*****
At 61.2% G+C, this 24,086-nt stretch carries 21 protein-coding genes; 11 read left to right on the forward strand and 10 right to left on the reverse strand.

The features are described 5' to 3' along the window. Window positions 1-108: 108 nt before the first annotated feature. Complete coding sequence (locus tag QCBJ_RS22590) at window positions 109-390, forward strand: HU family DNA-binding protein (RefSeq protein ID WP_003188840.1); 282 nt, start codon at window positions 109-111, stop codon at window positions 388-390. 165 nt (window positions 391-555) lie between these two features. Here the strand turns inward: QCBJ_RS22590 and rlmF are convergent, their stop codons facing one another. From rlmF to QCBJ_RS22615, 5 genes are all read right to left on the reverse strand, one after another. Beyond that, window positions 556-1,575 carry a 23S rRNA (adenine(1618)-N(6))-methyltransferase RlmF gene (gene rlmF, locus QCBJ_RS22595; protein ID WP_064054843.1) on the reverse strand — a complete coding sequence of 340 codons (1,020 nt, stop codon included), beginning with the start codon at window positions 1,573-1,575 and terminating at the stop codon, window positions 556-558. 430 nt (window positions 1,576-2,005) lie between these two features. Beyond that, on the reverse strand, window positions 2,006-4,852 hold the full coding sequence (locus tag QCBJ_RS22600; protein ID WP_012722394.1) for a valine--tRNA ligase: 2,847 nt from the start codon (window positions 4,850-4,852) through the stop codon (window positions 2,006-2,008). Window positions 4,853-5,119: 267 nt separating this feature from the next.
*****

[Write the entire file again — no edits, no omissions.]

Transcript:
At 61.2% G+C, this 24,086-nt stretch carries 21 protein-coding genes; 11 read left to right on the forward strand and 10 right to left on the reverse strand.

The features are described 5' to 3' along the window. Window positions 1-108: 108 nt before the first annotated feature. Complete coding sequence (locus tag QCBJ_RS22590) at window positions 109-390, forward strand: HU family DNA-binding protein (RefSeq protein ID WP_003188840.1); 282 nt, start codon at window positions 109-111, stop codon at window positions 388-390. 165 nt (window positions 391-555) lie between these two features. Here the strand turns inward: QCBJ_RS22590 and rlmF are convergent, their stop codons facing one another. From rlmF to QCBJ_RS22615, 5 genes are all read right to left on the reverse strand, one after another. Beyond that, window positions 556-1,575 carry a 23S rRNA (adenine(1618)-N(6))-methyltransferase RlmF gene (gene rlmF, locus QCBJ_RS22595; protein ID WP_064054843.1) on the reverse strand — a complete coding sequence of 340 codons (1,020 nt, stop codon included), beginning with the start codon at window positions 1,573-1,575 and terminating at the stop codon, window positions 556-558. 430 nt (window positions 1,576-2,005) lie between these two features. Beyond that, on the reverse strand, window positions 2,006-4,852 hold the full coding sequence (locus tag QCBJ_RS22600; protein ID WP_012722394.1) for a valine--tRNA ligase: 2,847 nt from the start codon (window positions 4,850-4,852) through the stop codon (window positions 2,006-2,008). Window positions 4,853-5,119: 267 nt separating this feature from the next.